|Using probeware to measure temperatures inside three different |
toy cars to compare the heat released from different road surfaces.
The LabQuest 2 has already been used at various grade levels for a wide range of experiments.
Grade 9 Physical and Chemical Properties: Temperature ProbesEarlier this year, while investigating physical and chemical properties, Grade 9 students used temperature probes to explore what happens when water boils and freezes. The heating and cooling curves visible on the display helped students understand that temperature remains constant during a phase change.
Our initial exploration of boiling and freezing points led to an extension activity for several students who in turn designed an experiment to explore the effect of salt concentration on the boiling point of water. Having sensitive temperature probes and the ability to save and export data allowed the students to fully experience the scientific method at work. The students compared initial trials and continued to modify the experimental design until a suitable plan was established. Even more valuable than coming up with a final conclusion was the process of reviewing the results and critically analyzing their experimental design.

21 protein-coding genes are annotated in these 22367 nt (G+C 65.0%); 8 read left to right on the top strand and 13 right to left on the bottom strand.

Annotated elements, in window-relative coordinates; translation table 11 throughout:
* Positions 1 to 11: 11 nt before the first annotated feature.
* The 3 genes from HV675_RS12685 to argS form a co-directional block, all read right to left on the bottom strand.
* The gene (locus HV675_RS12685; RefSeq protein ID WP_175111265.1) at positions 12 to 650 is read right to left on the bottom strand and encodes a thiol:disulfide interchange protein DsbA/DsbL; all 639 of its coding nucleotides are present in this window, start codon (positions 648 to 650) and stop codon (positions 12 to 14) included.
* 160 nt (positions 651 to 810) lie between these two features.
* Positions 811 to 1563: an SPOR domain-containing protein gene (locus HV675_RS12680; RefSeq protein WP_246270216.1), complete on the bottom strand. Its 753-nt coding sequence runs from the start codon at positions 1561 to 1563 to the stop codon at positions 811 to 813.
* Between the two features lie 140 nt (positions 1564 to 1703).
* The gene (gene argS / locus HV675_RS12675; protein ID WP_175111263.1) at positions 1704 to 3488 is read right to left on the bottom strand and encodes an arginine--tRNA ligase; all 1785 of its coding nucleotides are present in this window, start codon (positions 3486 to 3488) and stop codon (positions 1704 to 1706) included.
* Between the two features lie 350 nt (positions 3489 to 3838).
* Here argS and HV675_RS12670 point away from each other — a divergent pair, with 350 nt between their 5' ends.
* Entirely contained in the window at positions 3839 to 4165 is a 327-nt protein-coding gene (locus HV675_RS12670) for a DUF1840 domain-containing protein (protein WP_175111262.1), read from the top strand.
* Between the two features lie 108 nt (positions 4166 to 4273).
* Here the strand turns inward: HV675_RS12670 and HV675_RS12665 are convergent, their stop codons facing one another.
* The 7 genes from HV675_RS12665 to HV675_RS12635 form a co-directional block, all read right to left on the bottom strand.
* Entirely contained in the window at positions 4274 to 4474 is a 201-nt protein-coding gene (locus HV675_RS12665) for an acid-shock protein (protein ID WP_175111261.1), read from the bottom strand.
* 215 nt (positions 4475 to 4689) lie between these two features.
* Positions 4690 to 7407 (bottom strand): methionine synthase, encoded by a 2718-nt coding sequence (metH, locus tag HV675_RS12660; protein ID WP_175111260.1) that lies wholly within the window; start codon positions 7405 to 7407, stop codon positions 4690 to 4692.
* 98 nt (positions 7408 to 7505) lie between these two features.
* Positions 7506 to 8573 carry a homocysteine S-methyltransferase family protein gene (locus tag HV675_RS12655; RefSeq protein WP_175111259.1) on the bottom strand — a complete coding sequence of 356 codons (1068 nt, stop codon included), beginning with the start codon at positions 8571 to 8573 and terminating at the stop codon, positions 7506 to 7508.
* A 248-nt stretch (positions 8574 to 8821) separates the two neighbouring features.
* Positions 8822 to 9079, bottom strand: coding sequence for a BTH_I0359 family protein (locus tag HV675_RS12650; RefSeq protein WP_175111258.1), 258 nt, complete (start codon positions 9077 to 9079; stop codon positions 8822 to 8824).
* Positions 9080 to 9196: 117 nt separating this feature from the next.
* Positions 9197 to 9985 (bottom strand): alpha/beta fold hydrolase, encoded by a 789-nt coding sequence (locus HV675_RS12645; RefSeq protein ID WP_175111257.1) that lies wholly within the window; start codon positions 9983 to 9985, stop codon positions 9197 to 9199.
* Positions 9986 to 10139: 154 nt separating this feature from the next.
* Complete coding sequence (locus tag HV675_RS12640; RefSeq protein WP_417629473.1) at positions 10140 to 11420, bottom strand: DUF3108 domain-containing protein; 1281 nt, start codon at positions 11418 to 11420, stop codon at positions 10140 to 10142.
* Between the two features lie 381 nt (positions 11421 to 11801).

Grade 10 Climate Change Project: Temperature ProbeAs part of the climate change project in Grade 10 Science, one student chose to use the temperature probes and the LabQuest 2 to compare the amount of heat released from three different road surfaces.
|Comparing the heat absorbed by different road surfaces |
(asphalt vs. cement)
The Grade 12 Physics class recently studied gravitational, electric and magnetic fields. Using the Magnetic Field Sensors, the LabQuest 2 and a Slinky, students were able to investigate how the magnetic field varies inside and outside a coil of wire when an electric current passes through it. This investigation also led to an interesting discussion of how the Earth's magnetic field might affect the data being collected.
Grade 12 Physics: Magnetic Field Sensors
Electromagnetism and magnetic field strength are abstract concepts that can be difficult to grasp, but the ability to accurately measure this invisible field and display it on a graph significantly helps students deepen their understanding.
As the Greenwood Science Department continues to explore the diverse range of Vernier applications, it becomes clear that the benefits to student learning and engagement are vast.
For more information on the LabQuest 2 and the Vernier Connected Science System, click here.